Some drivers may require a secret in order to complete operations.
If a CSI Driver requires secrets for a backend (a service account, for example), and this secret is required at the "per driver" granularity (not different "per CSI operation" or "per volume"), then the secret SHOULD be injected directly in to CSI driver pods via standard Kubernetes secret distribution mechanisms during deployment.
If a CSI Driver requires secrets "per CSI operation" or "per volume" or "per storage pool", the CSI spec allows secrets to be passed in for various CSI operations (including
ControllerPublishVolumeRequest, and more).
Cluster admins can populate such secrets by creating Kubernetes
Secret objects and specifying the keys in the
The CSI sidecar containers facilitate the handling of secrets between Kubernetes and the CSI Driver. For more details see:
For reducing RBAC permissions as much as possible, secret rules are disabled in each sidecar repository by default.
Please add or update RBAC rules if secret is expected to use.
To set proper secret permission, uncomment related lines defined in
rbac.yaml (e.g. external-provisioner/deploy/kubernetes/rbac.yaml)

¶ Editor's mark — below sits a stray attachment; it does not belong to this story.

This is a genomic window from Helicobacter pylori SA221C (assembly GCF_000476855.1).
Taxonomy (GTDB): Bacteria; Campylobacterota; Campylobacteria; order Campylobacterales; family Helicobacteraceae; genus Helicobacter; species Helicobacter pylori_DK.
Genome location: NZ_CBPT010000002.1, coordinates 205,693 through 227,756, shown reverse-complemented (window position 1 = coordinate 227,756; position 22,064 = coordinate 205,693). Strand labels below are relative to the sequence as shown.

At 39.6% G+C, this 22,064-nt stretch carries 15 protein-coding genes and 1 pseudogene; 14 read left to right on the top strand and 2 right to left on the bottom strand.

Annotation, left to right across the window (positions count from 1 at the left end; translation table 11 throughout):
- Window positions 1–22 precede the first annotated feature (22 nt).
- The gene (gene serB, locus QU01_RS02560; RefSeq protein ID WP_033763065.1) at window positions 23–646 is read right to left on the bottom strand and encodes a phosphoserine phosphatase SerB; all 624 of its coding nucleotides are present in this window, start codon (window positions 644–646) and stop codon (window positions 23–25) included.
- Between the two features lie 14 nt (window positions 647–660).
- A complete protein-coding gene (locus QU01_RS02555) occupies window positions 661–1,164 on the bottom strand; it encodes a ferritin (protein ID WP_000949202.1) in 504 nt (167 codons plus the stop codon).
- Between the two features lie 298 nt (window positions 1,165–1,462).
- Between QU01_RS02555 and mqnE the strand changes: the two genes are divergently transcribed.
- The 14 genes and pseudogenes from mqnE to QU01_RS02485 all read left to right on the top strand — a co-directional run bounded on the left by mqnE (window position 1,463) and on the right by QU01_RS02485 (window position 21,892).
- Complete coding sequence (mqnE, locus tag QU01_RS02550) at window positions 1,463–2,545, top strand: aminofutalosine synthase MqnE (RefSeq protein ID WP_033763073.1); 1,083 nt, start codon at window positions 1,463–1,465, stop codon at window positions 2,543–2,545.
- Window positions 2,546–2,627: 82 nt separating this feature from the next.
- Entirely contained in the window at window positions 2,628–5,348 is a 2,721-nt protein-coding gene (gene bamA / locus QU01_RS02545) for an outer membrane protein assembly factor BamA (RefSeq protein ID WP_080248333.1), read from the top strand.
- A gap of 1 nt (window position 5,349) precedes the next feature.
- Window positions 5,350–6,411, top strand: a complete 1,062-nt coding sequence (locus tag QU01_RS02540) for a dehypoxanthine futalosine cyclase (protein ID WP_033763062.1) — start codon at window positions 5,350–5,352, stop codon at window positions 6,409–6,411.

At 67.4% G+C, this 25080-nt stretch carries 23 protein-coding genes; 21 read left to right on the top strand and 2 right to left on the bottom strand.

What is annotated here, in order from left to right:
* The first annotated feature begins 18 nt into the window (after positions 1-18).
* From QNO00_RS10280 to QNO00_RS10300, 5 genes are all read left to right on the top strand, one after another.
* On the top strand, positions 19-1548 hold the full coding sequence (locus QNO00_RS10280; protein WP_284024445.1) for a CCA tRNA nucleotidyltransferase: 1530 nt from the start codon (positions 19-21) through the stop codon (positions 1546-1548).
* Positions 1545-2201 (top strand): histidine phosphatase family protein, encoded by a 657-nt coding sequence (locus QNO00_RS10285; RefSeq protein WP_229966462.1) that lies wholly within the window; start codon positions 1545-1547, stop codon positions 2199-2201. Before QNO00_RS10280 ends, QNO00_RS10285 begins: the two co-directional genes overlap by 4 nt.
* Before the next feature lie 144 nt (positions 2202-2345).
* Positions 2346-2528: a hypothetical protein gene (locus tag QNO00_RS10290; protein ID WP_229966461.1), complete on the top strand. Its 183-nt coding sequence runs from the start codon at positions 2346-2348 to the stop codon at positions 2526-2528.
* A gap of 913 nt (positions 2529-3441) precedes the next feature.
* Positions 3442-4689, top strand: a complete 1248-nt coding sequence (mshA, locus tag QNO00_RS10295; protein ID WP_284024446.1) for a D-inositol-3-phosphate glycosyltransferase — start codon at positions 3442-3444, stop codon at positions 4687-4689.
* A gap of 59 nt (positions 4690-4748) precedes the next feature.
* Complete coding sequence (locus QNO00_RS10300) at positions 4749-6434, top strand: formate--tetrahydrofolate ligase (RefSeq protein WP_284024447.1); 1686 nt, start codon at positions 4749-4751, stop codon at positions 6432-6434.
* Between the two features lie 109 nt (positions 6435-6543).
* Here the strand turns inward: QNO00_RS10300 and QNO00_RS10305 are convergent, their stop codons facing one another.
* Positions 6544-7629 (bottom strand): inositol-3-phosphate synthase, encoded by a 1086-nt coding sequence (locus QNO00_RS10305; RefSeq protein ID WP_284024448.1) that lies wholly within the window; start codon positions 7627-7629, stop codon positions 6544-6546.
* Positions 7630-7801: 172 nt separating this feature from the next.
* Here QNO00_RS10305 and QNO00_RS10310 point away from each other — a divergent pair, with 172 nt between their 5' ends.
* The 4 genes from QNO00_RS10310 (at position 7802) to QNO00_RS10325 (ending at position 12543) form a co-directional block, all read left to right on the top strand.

CSI Drivers that accept secrets SHOULD handle this data carefully. It may contain sensitive information and MUST be treated as such (e.g. not logged).
To make it easier to handle secret fields (e.g. strip them from CSI protos when logging), the CSI spec defines a decorator (
csi_secret) on all fields containing sensitive information. Any fields decorated with
csi_secret MUST be treated as if they contain sensitive information (e.g. not logged, etc.).
The Kubernetes CSI development team also provides a GO lang package called
protosanitizer that CSI driver developers may be used to remove values for all fields in a gRPC messages decorated with
csi_secret. The library can be found in kubernetes-csi/csi-lib-utils/protosanitizer. The Kubernetes CSI Sidecar Containers and sample drivers use this library to ensure no sensitive information is logged.